Some Facts and Observations: On Delmarva bluegreen blooms typically begin to develop in sluggish to stagnant freshwaters in mid to late June, and persist into October. The most reliable visual characteristic is turbid, pea green colored water that may have a paint-like surface scum. Concentrations of toxin are generally highest in the scum, but, have been reported present in water without scum as well.
The greatest health threat is severe sickness to death in animals drinking out of bloom waters with the effects developing quickly, within an hour to a day of exposure. Humans swimming, water skiing or whatever activity that results in immersion may swallow a mouthful or two as well. That’s not good and they may get some gastrointestinal upset, but, they’re not lapping up the water like a dog and they’re not going home in the car licking it off their fur. They’re not getting the dose that a dog gets. In perspective, anyone who swam in Silver Lake in Dover until swimming was discontinued 10 years ago swam in bluegreen algae blooms as has anyone who water skied in Red Mill Pond over the past 40+ years.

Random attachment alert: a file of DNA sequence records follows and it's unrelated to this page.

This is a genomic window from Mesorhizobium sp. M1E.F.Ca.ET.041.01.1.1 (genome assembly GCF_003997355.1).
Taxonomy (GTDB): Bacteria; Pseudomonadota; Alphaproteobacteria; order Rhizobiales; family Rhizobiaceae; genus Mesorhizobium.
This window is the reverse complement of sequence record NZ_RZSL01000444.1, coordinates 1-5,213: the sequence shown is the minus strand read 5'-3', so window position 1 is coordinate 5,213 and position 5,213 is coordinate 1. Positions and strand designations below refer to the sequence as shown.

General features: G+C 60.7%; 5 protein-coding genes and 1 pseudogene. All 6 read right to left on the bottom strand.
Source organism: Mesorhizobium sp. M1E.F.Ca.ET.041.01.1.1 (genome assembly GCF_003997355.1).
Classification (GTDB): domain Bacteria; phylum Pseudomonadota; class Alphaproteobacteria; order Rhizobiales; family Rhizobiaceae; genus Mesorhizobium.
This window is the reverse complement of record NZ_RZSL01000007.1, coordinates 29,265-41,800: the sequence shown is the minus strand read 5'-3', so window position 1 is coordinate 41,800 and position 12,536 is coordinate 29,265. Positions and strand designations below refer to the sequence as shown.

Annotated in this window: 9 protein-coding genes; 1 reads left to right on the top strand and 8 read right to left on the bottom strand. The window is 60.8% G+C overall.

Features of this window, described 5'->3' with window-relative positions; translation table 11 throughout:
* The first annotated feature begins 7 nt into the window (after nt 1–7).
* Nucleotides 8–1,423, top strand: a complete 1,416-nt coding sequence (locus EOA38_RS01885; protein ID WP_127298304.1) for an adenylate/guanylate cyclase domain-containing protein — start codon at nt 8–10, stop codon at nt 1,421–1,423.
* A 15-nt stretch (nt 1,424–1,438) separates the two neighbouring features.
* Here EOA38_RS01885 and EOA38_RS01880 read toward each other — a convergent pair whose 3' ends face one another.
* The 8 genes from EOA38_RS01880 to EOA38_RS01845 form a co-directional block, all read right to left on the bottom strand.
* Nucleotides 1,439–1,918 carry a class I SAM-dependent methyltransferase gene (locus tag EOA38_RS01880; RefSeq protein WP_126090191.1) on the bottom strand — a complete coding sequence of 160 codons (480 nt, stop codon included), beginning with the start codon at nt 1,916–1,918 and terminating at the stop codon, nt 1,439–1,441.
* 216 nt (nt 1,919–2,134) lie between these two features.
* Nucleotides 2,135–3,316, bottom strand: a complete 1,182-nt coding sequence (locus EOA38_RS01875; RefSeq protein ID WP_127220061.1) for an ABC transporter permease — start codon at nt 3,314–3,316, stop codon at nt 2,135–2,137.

There is information saying that bluegreen blooms can cause dermatitis from skin contact and respiratory problems from breathing aerosols coming off the water. I worked in contact with these blooms collecting water samples for many years and did not experience any such symptoms. Perhaps I was lucky. If you go to places that have bluegreen blooms and don’t develop symptoms be thankful. Also, beware that if you don’t feel well when in contact with a bloom or soon thereafter that feeling may have something to do with the bloom. Moreover, exposure of skin (particularly open cuts and wounds) to soupy warm water and bloom scums that are concentrated masses of organic matter is not without risk of infection from associated bacteria.
People may choose to fish in bluegreen blooms. Some of the ponds in Delaware that are known for big largemouth bass are also known for their annual blue-green algae bloom. Fish kills may occur during blue-green blooms. As I’ve investigated such kills and read investigations done by others, the kills are associated with extremely low dissolved oxygen. Warm water freshwater fish are quite tolerant of low oxygen levels and blooms seldom result in fish kills but they do happen. The low oxygen occurs because the massive quantity of living algae in the water consumes oxygen at night while bacteria consume oxygen 24/7 as they break down the dead algae that is also present. The result is that over a period of hours the amount of oxygen in the water may drop below the level necessary to sustain life. A day or more of continuous cloudy daytime condition is usually a contributing factor to these kills.